Lack of standards for line and mic levels is quite confusing!

Discussion in 'General Electronics Chat' started by jenks, Apr 24, 2008.

  1. jenks

    Thread Starter New Member

    Apr 24, 2008
    Have any of you found when designing audio circuits that deal with microphone and input levels that there is a lot of misleading and sometimes contradictory information out there?

    I've discovered lots of articles contradict each other when it comes to altering impedance and level of a line signal to that of a microphone signal!

    I've read that line-level ranges from 0.3 to 3 volts, I've also read that it is +4dBu which corresponds to a sine wave of 1.228Vrms, and I've also read that it is -10dBv!

    I've read as well that the impedance of line signal is 600 ohm in some articles but 50 kilo ohm in others!

    I've also read that microphone level is in the micro-volts range or -30 dBv. And that a typical microphone input should 'see' an impedance of 150 ohm, but others say 3 kilo ohm!

    All this doesn't help in my quest to build a D.I.! I just want to know how many turns my transformer should have in order to alter my active bass guitar signal so that it will be suitable for the input of a microphone input on a mixing console!

    Any attempt to demystify all this stuff surrounding impedance and level of different signals will be greatly appreciated!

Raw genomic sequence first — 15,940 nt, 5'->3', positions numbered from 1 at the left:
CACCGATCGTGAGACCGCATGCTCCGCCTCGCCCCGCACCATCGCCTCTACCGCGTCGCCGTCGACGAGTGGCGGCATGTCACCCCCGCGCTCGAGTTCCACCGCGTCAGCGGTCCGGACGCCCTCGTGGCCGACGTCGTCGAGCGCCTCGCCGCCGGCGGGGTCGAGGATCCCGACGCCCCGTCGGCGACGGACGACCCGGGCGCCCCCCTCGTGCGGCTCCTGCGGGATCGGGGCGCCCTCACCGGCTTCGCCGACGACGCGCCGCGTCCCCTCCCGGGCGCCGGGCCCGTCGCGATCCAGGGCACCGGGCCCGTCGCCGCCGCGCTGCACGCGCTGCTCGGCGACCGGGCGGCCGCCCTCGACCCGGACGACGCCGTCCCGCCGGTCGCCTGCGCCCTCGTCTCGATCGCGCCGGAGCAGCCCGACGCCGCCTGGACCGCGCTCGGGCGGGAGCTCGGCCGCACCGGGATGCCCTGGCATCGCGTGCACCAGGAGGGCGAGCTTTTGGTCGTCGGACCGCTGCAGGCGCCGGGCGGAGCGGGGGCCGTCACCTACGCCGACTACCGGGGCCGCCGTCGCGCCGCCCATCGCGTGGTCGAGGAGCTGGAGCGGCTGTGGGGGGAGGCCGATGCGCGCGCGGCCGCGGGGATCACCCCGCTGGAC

2. jenks

    Thread Starter New Member

    Apr 24, 2008
  3. Audioguru


    Dec 20, 2007
    You can use a low impedance (600 ohms) dynamic microphone that has a magnet and a voice coil like a tiny speaker.
    You can use a medium impedance (3 k ohms) electret microphone.

    You can whisper into a microphone 10cm from your mouth and its output is 1mV.
    You can scream (or sing very loud) into a microphone that you are eating and its output is 200mV.
    So a mic input has a level control to adjust for the differences in level.

    A guitar pickup is usually fed to a preamp with a very high input impedance like 3M ohms (a vacuum tube or FET transistor), not the low input impedance of a transformer.

    You say your guitar signal is active. Then it already has a high input impedance preamp. If you want to attenuate its signal down to mic level then you need to know its output impedance and level.
  4. Externet

    AAC Fanatic!

    Nov 29, 2005
    Hello jenks.

    The microphones and pick-ups have an assortment of impedances from brand to brand that can drive most crazy. Same with the input impedances of equipment.

    Just observe the specifications for each, and if posible place a sticker stating the impedance on every item; that will give you some peace.

    Modern equipment inputs have high enough impedance to discard all your worries and is probably a reason to not have to care about an standard.